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His Majesty The King Climbs Glacier to Warn of Climate Change the African Way

King Oyo

Tooro is a constitutional monarchy and one of the five traditional kingdoms located within the borders of Uganda.

The current Omukama (King) of Tooro is His Majesty Oyo Nyimba Kabamba Iguru Rukidi IV. The people native to the kingdom are called Batooro, and their language is Rutooro.

His Majesty The (King) Omukama of Tooro, Oyo Nyimba Kabamba Iguru Rukidi IV, returned from successfully summiting the 5,109-metre Margherita,  Africa’s third highest peak on the Ruwenzori ranges.

The Ruwenzori, also spelled Rwenzori and Rwenjura, are a range of mountains in eastern equatorial Africa, located on the border between Uganda and the Democratic Republic of the Congo. The highest peak of the Ruwenzori reaches 5,109 meters, and the range’s upper regions are permanently snow-capped and glaciated. 

He became one of the first monarchs in modern times to do so since  Prince Luigi Amedeo, Duke of the Abruzzi , an Italian mountaineer and explorer at the turn of the 20th century.

His Majesty Dr. Oyo Nyimba Kabamba Iguru Rukidi IV, King of Tooro Kingdom in Uganda, was born on 16th April 1992. When his father, Patrick David Matthew Rwamuhokya Kaboyo Olimi III passed away on 26th August 1995, the 3-year-old Prince ascended the throne on 12th September 1995, entering the Guinness Book of World Records as the Youngest Reigning Mon­arch in the World.

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Aged 26 years, King Oyo has significant influence and respect among young people. He leads initiatives to enable young people to realize their potential and contribute positively to developing their communities and countries.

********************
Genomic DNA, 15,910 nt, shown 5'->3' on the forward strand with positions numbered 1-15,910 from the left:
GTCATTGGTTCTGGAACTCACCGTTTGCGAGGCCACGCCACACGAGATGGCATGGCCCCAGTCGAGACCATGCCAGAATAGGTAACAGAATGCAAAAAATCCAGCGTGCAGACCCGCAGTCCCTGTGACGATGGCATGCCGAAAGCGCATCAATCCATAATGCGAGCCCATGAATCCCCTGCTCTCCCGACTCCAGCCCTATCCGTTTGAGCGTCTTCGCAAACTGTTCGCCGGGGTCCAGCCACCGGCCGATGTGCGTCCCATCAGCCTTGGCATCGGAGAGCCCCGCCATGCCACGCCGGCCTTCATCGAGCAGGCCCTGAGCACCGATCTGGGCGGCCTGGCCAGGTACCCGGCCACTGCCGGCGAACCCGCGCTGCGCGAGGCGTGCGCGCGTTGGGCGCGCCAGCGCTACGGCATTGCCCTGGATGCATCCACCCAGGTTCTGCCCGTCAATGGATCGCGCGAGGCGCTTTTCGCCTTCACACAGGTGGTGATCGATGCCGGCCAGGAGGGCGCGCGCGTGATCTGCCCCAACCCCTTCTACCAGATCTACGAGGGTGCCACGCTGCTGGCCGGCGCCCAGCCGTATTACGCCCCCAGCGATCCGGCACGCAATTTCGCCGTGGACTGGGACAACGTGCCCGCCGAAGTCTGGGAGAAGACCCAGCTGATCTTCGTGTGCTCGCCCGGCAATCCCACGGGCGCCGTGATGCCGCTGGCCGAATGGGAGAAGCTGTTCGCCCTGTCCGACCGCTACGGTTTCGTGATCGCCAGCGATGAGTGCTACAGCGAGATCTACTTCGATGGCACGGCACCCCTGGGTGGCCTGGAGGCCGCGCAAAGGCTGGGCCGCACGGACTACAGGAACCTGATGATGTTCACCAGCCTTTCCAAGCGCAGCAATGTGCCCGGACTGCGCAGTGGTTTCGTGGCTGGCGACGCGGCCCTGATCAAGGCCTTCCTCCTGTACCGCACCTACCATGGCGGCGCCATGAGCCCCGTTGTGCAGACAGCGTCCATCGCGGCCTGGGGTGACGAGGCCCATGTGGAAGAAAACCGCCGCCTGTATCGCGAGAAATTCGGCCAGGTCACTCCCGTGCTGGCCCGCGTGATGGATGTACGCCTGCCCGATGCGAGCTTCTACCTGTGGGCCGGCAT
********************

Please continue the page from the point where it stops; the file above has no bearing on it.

This is part of the Uganda Tourism Boards initiative for promoting sustainable adventure tourism under the Campaign – Conserving Mountain Ecosystems – to highlight the beauty and splendor of the Rwenzori Mountain range as one of the remaining equatorial glaciers in the world.

Upon his return from the Rwenzoris, His Royal Highness, also the world’s youngest monarch, was received by Uganda Wildlife Authority (UWA )Finance Director Jimmy Mugisa on behalf of Executive Director Sam Mwandha.

 Tooros Queen’s mother, Best Kemigisa Akiiki received the King alongside other officials from the Kingdom, United Nations Development Programme – UNDP, and Lilly Ajarovas Chief Executive Officer Uganda Tourism Board-UTB.

According to a statement posted by Uganda Tourism Board, the King’s expedition is intended to raise awareness about the impact of climate change and highlight the need for the much-needed quick #ClimateAction.

 The Royal expedition is part of the campaign activities to draw attention to the impact of climate change, the significant role of environmental conservation, and the promotion of the Rwenzori Mountains as a unique adventure tourism attraction. One of the most visible consequences of climate change in Uganda is the rapid loss of glaciers, which have reduced from 6.5 square kilometers in 1906 to less than one square kilometer in 2003. These Rwenzori glaciers will disappear before the end of this century.

The ascent was made possible with support from the Ministry of Tourism, Wildlife & Antiquities, (United Nations Development Program) UNDP, and Tooro Kingdom.